pub global

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Global is one of the commands of the pub tool. Learn more about pub.


Pub’s global option allows you to run Dart scripts from the command line when you are not currently inside a package. You first activate a package, then you can run scripts from that package’s bin directory. Deactivating a package removes it from your list of globally available packages.

To run a Dart script from within a package, or from a package that your package depends on, see pub run.

Activating a package

$ pub global activate [--noexecutables] [--executable=<name>] [--overwrite] <package> [constraint]

Use activate to enable you to run a package’s executables from anywhere on your machine. You can activate a package on, in a Git repository, or on your local machine. Once you have activated a package, see Running a script to run scripts from the package’s bin directory.

When you activate a package you can specify an optional constraint. See the constraint flag for usage examples.

Activating a package on

$ pub global activate <pub.dartlang package>

Specify a package on to activate it. For example:

$ pub global activate markdown

Activating a package with Git

$ pub global activate --source git <Git URL>
$ pub global activate -sgit <Git URL>

Use --source git (or -sgit, for short) to activate a package in a Git repository. The following examples, which activate the async_await package on GitHub, are equivalent:

pub global activate --source git
pub global activate -sgit

Activating a package on your local machine

$ pub global activate --source path <path>

Use activate --source path <path> to activate a package on your local machine. The following example activates the stopwatch package from the ~/dart directory:

pub global activate --source path ~/dart/stopwatch

Updating an activated package

Once a package has been activated, you can upgrade it by activating the package again.

Running a script

You can run a script from an activated package explicitly using pub global run, or you can add it to your PATH so that you can run it directly at the command line.

Running a script using pub global run

$ pub global run <package>:<executable> [args...]

Once you have activated a package, use run to run a script from the package’s bin directory. You can also specify arguments. The following command runs the bin/bar.dart script from the foo package, and passes in two arguments.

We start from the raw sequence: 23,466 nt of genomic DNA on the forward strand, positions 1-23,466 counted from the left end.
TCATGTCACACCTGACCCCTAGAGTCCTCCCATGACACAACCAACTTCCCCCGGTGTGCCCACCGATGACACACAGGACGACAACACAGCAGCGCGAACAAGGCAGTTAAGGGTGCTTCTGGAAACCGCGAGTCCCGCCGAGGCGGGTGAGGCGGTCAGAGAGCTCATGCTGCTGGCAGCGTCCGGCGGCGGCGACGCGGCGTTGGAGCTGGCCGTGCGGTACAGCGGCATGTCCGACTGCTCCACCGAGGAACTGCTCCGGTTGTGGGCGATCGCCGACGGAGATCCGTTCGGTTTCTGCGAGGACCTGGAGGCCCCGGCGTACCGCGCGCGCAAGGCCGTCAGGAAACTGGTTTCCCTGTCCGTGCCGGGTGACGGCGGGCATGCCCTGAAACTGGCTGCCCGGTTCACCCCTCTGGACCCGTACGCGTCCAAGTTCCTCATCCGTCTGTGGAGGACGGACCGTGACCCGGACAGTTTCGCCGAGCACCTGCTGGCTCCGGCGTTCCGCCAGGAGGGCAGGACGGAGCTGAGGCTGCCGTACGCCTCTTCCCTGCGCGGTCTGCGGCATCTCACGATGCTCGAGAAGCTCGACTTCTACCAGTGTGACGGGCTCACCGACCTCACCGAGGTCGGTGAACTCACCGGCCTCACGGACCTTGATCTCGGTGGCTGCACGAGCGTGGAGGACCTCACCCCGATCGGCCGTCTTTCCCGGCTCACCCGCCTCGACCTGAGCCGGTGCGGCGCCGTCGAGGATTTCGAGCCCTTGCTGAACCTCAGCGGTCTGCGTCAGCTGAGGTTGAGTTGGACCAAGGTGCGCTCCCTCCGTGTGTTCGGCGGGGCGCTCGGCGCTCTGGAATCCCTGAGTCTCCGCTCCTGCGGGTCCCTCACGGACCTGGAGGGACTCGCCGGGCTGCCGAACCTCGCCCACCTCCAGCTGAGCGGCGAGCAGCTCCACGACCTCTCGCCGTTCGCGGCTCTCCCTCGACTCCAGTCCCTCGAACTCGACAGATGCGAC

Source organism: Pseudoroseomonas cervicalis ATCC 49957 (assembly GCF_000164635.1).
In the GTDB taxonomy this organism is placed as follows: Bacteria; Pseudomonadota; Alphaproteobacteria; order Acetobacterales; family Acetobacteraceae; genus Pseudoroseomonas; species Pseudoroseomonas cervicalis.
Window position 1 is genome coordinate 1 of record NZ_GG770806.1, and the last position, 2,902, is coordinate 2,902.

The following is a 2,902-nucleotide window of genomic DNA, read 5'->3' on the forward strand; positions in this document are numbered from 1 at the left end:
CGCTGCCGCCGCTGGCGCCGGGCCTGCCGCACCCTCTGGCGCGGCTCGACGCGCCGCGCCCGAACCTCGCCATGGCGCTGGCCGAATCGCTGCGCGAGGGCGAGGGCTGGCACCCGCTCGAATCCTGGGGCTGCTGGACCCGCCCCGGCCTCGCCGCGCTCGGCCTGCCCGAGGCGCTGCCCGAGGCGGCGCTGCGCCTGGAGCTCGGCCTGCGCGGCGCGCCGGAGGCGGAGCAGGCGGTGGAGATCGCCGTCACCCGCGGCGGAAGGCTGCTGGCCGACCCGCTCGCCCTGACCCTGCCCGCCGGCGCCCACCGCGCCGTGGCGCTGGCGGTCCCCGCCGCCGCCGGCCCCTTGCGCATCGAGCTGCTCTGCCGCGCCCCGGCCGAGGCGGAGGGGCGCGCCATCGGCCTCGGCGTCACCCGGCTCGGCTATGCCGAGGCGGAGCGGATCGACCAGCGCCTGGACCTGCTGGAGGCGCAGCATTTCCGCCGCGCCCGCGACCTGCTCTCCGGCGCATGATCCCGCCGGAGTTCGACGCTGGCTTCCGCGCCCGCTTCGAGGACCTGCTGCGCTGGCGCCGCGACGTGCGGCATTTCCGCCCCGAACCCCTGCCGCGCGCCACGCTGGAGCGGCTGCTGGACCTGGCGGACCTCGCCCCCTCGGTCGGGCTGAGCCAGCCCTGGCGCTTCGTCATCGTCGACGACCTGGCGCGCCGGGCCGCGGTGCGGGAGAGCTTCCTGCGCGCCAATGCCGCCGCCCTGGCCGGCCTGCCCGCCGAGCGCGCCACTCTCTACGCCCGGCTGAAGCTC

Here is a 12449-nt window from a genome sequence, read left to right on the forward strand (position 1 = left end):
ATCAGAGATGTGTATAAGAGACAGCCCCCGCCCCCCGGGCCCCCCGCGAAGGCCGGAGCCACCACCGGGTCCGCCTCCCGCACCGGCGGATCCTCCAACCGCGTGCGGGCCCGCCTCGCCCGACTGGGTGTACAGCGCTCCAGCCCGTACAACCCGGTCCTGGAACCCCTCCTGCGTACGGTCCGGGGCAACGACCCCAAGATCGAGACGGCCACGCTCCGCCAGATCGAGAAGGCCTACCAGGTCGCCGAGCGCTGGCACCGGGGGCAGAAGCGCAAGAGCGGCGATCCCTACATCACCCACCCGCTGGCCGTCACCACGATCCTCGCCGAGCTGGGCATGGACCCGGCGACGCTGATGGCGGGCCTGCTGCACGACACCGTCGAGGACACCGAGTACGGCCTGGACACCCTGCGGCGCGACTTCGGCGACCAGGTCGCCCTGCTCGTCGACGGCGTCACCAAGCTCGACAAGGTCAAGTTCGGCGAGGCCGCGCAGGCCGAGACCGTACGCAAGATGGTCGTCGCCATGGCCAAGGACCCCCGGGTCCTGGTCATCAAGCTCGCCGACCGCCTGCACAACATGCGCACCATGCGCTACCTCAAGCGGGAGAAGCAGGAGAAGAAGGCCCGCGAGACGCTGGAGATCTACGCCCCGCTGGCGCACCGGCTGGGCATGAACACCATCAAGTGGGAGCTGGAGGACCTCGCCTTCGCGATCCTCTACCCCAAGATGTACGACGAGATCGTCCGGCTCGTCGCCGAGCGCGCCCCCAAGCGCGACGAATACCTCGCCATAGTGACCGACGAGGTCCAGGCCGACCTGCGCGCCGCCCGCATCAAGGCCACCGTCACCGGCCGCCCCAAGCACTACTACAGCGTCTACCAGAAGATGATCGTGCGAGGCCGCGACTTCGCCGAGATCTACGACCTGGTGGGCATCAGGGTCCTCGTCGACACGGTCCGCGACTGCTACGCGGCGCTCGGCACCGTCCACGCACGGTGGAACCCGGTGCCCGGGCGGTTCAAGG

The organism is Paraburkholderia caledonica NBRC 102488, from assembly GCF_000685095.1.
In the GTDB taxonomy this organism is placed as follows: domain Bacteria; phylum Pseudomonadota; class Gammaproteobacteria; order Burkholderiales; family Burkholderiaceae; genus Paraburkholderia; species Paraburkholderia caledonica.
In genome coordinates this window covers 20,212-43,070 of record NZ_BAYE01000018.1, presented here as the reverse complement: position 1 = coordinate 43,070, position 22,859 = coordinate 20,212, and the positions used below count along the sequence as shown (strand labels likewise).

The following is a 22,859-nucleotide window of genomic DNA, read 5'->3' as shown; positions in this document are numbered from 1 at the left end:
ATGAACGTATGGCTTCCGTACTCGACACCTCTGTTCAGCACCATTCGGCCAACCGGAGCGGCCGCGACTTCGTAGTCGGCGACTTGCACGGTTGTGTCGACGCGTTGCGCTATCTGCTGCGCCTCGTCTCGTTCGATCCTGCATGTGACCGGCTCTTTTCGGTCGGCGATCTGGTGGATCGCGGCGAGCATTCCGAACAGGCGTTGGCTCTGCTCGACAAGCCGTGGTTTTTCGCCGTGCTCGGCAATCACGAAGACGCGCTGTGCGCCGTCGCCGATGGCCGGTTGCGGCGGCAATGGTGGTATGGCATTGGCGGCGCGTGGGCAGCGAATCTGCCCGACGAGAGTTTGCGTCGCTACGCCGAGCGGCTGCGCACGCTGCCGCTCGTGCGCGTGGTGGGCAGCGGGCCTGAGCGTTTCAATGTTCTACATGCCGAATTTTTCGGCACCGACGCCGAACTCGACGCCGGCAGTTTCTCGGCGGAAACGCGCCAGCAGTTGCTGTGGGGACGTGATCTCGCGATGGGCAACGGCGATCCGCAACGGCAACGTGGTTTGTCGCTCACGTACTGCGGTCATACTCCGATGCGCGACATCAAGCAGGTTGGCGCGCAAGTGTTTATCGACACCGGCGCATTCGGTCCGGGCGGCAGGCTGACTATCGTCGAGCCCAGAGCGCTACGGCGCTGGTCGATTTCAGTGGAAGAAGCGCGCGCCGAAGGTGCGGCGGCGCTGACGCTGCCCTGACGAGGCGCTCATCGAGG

$ pub global run foo:bar arg1 arg2

Running a script from your PATH

A package may choose to expose some of its scripts as executables that can be run directly from the command line. The script must be listed in the executables entry of the pubspec file. For example, the following pubspec file identifies bin/helloworld.dart as an executable for the helloworld package:

name: helloworld


When you globally activate a package using any of the pub global activate options, pub creates a shell script for each entry listed in the executables section of the pubspec, and adds it to the bin directory in your pub cache. For Linux and Mac, this file is located in ~/.pub-cache/bin. If you want to activate a subset of the list of executables, use --executable=<name> (or -x<name>, for short).

You must manually add the pub cache bin directory to your PATH.

If the executable’s name conflicts with a previously activated executable, it generates a warning. To force pub to install the new executable, use --overwrite. For example:

$ pub global activate <package> --executable=<name> --overwrite

You can now run helloworld at the command line.

For more information on the these flags, see Options.

Deactivating a package

$ pub global deactivate <package>

Use deactivate to remove a package from the list of available global packages. For example:

$ pub global deactivate markdown

You can no longer invoke the package’s scripts using pub global run, or at the command line.

Listing active packages

$ pub global list

Use list to list all currently active packages.


For options that apply to all pub commands, see Global options.

Optional for pub global activate. The constraint allows you to pull in a specific version of the package. For example, the following command pulls the 0.6.0 version of the markdown package:
$ pub global activate markdown 0.6.0

If you specify a range, pub picks the best version that meets that constraint. For example:

$ pub global activate foo <3.0.0
--executable=<name> or -x<name>
Optional for pub global activate. Adds the specified executable to your PATH. You can pass more than one of these flags. For example, the following command adds bar and baz (but not any other executables that foo might define) to your PATH.
$ pub global activate foo -x bar -x baz
Optional for pub global activate. Globally activates the package but doesn’t put any executables in bin. You have to use pub global run to run any executables.
Optional for pub global activate. Normally, if executables from two global packages have a name collision, the preexisting executable wins. If you specify this flag, the new executable overwrites the previously activated executable.